Day 5: Limitations of Exposure on Auto
OBJECTIVE: EXPLORE THE LIMITATIONS OF PROPER EXPOSURE ON AUTO
As cameras get smarter and smarter, the photos they take on Auto improve correspondingly. However, if you’re a fulltime Auto shooter, you know that even the best camera can’t handle every exposure scenario out there.
The only way to get proper exposure in every scenario is to take control of your camera’s settings by shooting in Manual Mode.
Today’s lesson is the first in a short series where we explore the limitations of shooting on Auto. Have you already experienced those limitations? Don’t skip this lesson! You’ll be a better Manual shooter if you’ve put specific thought and analysis into the problems you need to solve.
Why doesn’t full auto work all the time? Well, your camera assumes that your photo, no matter what you’re shooting, is average. Not very nice of it, right?
No, not that kind of average. It assumes that if you were to combine the entire range of bright and dark pixels in your image, and all the colors of the pixels in your image, they would average out to a neutral gray, right between white and black. And that works well for many photos.
But many photos aren’t average. For example:
The camera just doesn’t know what to do with the photo above. In fact, it looks pretty gray. The girl’s face is much too dark. The leaves, on the other hand, are exposed pretty well. And the haze, oh the haze. (You can see my edited version of this photo at the top of the post. Editing isn’t able to overcome this photo’s exposure issues completely.)
I turned her around, and now her face is too bright. The shadows in the background look natural. I would rather the camera had darkened both her face and the shadows.
Turning her once again, I get this photo.
Now we have side lighting. Her face is slightly better, but still too bright. Except for the shadows on her face, which are very dark. Her shirt is way too bright.
Let’s get more scientific about this.
This is a lovely photo of the inside of my (very dark) fireplace. It looks like there is light shining into it, but it was actually quite dark when I took the photo. Because the camera assumed that this photo averaged out to a medium gray, it made the image much brighter than it appeared in real life.
Using the Passport Color Checker, I can accurately quantify how far off the exposure is. The black box at the top left corner is 14% brighter than it should be. The white in the top right corner is completely blown out, so I can’t measure it. The second box from the right is 20% overexposed. (I am not recommending that you buy the Color Checker. I don’t use it in my day to day photography and this course won’t cover it.)
This next photo, by the way, shows you what the Color Checker should look like with good exposure:
And finally, we have a situation that is the opposite of the fireplace. I put the Color Checker on a bright white surface:
Wait, you say, that surface doesn’t look bright white! You are right – it’s a dingy gray. The camera was going for that average gray again so it darkened the photo. The black in the bottom left corner is 12% too dark, and the white in the top right corner is 25% too dark! (This, by the way, is a common issue for people taking photos of snowy scenes. Those gleaming whites turn to dull gray.)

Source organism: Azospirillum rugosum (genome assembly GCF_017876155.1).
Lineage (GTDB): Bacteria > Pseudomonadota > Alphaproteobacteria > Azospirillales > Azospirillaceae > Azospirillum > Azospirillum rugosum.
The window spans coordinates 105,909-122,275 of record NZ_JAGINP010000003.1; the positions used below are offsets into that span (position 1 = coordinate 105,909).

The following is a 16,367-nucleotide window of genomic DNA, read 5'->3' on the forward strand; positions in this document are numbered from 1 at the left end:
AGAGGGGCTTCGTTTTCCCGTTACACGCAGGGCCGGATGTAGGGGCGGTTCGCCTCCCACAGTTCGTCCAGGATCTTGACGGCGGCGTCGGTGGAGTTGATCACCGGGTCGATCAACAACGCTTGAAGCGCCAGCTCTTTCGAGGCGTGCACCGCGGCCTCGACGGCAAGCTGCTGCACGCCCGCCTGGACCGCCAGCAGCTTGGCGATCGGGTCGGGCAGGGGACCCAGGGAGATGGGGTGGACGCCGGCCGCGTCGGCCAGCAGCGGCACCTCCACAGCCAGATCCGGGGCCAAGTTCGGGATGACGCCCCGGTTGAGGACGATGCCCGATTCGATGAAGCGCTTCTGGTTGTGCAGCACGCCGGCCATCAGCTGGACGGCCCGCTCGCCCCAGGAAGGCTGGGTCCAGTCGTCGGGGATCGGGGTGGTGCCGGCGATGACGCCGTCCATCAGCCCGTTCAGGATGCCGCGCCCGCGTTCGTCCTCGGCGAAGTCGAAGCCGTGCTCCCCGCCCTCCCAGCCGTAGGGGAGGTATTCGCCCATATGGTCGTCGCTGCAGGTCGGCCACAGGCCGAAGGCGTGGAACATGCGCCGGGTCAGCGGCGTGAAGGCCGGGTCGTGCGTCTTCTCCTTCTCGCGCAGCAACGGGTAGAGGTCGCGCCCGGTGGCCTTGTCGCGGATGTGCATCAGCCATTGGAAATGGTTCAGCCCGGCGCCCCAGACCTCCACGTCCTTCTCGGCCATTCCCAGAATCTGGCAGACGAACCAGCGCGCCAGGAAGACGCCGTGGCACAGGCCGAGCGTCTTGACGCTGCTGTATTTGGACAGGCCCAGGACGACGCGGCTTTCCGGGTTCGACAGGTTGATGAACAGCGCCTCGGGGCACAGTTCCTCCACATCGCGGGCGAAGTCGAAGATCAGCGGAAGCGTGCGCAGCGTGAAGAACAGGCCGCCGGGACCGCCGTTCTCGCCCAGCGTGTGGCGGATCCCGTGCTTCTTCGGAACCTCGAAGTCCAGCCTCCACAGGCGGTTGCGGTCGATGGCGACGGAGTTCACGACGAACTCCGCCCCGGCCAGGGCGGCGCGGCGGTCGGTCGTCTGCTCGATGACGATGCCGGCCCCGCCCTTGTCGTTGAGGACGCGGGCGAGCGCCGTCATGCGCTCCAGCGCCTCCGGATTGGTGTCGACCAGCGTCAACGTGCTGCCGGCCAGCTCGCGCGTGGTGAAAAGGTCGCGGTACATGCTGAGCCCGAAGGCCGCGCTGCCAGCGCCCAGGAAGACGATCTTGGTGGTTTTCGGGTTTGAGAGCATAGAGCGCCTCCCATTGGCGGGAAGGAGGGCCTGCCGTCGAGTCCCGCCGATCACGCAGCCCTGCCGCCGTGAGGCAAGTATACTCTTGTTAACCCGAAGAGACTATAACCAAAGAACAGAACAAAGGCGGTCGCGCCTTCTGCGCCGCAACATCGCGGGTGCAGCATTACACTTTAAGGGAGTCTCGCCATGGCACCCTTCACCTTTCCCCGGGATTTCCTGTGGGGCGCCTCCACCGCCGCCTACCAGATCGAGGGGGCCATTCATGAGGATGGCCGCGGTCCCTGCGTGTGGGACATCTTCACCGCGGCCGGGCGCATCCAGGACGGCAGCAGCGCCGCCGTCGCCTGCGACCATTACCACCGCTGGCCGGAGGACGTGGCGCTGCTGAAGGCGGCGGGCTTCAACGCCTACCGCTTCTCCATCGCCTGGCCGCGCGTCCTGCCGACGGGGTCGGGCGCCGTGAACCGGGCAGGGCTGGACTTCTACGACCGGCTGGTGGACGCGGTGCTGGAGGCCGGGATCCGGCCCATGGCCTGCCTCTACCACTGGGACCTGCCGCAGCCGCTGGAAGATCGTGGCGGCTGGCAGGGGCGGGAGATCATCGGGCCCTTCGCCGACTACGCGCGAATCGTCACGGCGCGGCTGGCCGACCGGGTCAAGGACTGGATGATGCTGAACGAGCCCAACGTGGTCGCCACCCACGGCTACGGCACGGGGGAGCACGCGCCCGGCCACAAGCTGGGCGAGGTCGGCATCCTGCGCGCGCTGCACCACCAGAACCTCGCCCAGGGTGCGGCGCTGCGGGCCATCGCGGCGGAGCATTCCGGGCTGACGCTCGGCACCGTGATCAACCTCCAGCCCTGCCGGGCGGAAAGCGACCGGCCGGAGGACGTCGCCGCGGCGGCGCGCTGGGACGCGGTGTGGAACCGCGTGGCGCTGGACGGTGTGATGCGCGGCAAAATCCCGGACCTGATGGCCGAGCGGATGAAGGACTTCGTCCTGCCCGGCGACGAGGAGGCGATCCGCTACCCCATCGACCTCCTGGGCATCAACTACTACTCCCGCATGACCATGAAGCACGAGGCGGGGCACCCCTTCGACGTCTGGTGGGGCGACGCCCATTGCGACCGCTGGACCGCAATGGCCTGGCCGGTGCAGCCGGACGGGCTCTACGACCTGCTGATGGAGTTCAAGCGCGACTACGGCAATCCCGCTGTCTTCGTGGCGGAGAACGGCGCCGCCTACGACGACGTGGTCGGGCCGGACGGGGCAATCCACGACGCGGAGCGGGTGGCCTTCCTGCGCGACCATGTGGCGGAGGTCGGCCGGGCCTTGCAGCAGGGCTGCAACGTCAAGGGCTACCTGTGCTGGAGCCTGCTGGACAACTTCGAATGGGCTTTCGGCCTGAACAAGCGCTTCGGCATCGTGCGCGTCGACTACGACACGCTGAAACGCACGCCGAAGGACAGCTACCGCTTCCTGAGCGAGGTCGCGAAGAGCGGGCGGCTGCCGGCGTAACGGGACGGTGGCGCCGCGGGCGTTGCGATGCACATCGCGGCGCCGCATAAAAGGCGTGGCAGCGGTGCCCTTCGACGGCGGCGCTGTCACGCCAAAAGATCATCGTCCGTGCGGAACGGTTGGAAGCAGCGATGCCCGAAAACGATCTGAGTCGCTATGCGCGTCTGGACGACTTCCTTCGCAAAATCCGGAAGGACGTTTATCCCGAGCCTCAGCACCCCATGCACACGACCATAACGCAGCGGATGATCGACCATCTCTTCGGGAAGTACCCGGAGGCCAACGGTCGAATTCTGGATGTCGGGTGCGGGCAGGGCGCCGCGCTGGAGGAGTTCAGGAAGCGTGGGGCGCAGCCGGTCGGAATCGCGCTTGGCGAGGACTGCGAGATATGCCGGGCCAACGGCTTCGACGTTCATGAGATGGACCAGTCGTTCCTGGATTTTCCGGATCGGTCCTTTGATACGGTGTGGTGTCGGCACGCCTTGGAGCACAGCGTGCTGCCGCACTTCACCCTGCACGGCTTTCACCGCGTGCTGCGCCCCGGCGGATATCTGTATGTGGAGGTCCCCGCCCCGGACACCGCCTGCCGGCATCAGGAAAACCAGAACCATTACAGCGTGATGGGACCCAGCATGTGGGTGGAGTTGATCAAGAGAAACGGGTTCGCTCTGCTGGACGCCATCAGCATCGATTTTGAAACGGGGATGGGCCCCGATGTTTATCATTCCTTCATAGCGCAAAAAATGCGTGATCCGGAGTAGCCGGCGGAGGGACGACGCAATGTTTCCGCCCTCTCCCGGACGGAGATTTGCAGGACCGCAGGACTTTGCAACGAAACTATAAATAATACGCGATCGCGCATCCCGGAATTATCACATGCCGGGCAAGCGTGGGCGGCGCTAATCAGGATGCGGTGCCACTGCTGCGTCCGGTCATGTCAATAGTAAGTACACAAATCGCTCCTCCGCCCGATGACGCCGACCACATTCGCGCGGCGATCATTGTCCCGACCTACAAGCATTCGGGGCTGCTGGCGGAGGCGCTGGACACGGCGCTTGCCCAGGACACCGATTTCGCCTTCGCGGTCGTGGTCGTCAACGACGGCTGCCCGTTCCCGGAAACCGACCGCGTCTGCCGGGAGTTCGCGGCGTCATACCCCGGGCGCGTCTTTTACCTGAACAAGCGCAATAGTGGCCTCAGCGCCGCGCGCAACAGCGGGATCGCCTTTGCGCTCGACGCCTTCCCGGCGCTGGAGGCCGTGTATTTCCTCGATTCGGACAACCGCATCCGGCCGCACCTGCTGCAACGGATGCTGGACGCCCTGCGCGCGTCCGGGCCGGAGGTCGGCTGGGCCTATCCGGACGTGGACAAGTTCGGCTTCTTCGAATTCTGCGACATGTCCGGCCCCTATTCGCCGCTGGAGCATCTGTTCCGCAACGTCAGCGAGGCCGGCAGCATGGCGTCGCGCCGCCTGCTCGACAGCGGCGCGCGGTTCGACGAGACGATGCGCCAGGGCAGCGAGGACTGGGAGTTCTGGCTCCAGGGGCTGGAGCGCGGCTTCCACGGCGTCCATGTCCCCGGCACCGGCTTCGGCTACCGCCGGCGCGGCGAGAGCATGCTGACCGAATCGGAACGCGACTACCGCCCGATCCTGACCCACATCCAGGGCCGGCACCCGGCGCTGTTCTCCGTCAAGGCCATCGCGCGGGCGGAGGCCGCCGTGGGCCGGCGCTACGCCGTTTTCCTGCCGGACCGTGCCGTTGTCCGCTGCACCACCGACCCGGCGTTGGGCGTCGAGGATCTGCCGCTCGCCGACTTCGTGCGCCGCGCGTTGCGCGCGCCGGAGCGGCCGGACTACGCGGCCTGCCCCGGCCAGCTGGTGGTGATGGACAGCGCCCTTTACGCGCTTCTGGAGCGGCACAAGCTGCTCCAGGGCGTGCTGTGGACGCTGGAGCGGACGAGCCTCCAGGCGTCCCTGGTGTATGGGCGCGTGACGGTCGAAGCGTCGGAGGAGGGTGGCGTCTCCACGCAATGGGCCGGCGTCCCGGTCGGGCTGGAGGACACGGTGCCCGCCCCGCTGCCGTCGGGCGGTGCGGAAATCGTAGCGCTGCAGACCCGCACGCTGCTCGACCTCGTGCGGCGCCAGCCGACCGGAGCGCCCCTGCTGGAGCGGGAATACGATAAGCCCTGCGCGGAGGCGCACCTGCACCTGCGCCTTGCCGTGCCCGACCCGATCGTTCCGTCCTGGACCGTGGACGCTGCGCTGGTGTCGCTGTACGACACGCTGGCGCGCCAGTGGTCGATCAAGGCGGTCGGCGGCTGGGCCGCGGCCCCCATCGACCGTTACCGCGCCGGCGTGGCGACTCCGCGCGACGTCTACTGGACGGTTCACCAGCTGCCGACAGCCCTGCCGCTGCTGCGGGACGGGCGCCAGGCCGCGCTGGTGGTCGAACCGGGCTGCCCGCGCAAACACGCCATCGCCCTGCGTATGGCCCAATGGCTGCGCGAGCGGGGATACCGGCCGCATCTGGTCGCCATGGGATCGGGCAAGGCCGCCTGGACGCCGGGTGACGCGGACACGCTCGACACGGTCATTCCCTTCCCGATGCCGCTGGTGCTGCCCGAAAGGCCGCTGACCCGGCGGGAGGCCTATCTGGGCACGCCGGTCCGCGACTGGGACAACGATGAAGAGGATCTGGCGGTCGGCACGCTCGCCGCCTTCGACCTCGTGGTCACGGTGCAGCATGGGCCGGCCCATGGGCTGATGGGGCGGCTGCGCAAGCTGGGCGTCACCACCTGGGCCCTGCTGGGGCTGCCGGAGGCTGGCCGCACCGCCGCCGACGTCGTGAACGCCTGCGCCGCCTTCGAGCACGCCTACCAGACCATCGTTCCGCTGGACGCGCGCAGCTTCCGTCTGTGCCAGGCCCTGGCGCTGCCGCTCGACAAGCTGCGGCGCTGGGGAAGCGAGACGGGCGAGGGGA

The problem is that the camera has trouble deciding what the subject of your photo is. If it knew that I wanted accurate representation of the Color Checker, it could do that. But, given that the background of these photos is either very dark or very light, it disregards the Color Checker, which is a small part of the entire image.
A note about gray and colors: gray is a darker version of white and a lighter version of black. Seeing gray when you expect black or white is not a color issue, it’s an exposure issue.
Today’s assignment is going to lead you through shooting situations that reproduce bad exposure in your photos.
Do you have questions? I hope so. I love answering your questions! Post them in the comments below. Questions on this lesson should be about the concept of this lesson. Remember that we are covering info gradually – this is not the time when we will discuss metering modes, color, lenses, ISO, white balance, how to set exposure on manual, etc. We will cover all of them, but at the proper time.
- What to Shoot – Take a photo of a small dark object in front of a light background or the opposite (a small light object in front of dark background). You could put a remote control in a bathtub for instance, or use a white sheet as the background. To shoot with a dark background, you could use the inside of a cabinet or closet, or a dark blanket or coat.
- How to Shoot – Use Auto mode and think about whether it does your photo justice.
- Hashtag: #Guided365, #Day5Guided365
- Include with Post – Describe the amount of detail visible on the small object. Does it look properly exposed? Or, are some of the details obscured because the object is too dark or light?
- Carry forward from this assignment: It’s not all that hard to trip Auto up in getting proper exposure.
- Advanced Photographer Challenge: Take the same photo described above, but use Manual mode for proper exposure. Describe where you metered and list your ISO, aperture and shutter speed. If you don’t understand what I’m asking, shoot the “What to Shoot” prompt just above. Add additional hashtag #Advanced.
- Explore today’s photos on Instagram
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[progressally_objective_completion percentage=”100″]Lesson Complete! Congratulations![/progressally_objective_completion]